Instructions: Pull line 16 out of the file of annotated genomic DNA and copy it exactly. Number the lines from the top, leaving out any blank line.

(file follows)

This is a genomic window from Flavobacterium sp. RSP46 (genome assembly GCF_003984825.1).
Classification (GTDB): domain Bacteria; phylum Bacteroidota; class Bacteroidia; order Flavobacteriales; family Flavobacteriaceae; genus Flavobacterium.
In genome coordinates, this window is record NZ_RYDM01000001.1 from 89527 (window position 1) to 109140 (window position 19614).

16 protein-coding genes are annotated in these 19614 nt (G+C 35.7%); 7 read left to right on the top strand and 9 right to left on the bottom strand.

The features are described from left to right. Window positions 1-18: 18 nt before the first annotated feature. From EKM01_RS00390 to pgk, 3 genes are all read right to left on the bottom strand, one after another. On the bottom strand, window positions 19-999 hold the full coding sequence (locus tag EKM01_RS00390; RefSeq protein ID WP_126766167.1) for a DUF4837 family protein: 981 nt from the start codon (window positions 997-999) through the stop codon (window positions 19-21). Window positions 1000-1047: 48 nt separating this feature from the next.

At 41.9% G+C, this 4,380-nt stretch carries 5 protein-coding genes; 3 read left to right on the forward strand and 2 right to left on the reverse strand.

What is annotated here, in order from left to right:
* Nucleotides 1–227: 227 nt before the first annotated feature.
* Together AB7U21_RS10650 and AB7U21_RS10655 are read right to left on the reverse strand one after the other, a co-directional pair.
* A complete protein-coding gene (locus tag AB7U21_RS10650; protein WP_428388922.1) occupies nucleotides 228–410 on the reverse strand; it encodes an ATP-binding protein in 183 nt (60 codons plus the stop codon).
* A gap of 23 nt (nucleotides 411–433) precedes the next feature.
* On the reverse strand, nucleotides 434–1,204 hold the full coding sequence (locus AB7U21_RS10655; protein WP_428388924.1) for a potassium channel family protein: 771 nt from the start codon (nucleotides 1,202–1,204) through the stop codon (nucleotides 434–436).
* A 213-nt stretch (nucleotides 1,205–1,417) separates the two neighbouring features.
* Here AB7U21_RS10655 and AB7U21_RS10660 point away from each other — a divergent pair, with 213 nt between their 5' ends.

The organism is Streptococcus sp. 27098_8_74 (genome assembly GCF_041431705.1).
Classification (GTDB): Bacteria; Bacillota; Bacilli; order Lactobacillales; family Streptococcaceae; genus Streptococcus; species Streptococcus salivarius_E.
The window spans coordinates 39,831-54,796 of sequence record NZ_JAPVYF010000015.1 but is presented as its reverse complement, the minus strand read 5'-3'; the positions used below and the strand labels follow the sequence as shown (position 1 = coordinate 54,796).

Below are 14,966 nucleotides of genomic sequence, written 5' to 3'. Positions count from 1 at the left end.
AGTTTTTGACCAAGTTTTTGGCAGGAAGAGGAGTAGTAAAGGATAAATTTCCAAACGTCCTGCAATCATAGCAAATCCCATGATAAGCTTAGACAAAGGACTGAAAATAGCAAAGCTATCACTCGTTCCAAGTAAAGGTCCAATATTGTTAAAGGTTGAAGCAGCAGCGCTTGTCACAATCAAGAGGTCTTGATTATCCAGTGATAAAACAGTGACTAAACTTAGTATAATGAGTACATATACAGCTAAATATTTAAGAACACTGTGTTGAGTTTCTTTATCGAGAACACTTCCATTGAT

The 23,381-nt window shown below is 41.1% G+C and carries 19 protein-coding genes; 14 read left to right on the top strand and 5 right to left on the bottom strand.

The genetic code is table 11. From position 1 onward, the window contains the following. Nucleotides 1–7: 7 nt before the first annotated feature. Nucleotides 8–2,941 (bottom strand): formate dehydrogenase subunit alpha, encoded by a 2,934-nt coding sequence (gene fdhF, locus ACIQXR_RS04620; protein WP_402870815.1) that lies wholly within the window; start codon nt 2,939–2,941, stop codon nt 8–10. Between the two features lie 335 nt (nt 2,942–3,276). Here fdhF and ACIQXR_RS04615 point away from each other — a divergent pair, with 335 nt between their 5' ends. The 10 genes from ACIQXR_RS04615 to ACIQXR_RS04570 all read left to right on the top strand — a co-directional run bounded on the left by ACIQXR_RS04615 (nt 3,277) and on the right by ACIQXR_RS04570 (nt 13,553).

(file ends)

Classification (GTDB): Bacteria; Bacillota; Bacilli; order Lactobacillales; family Streptococcaceae; genus Streptococcus; species Streptococcus salivarius_E.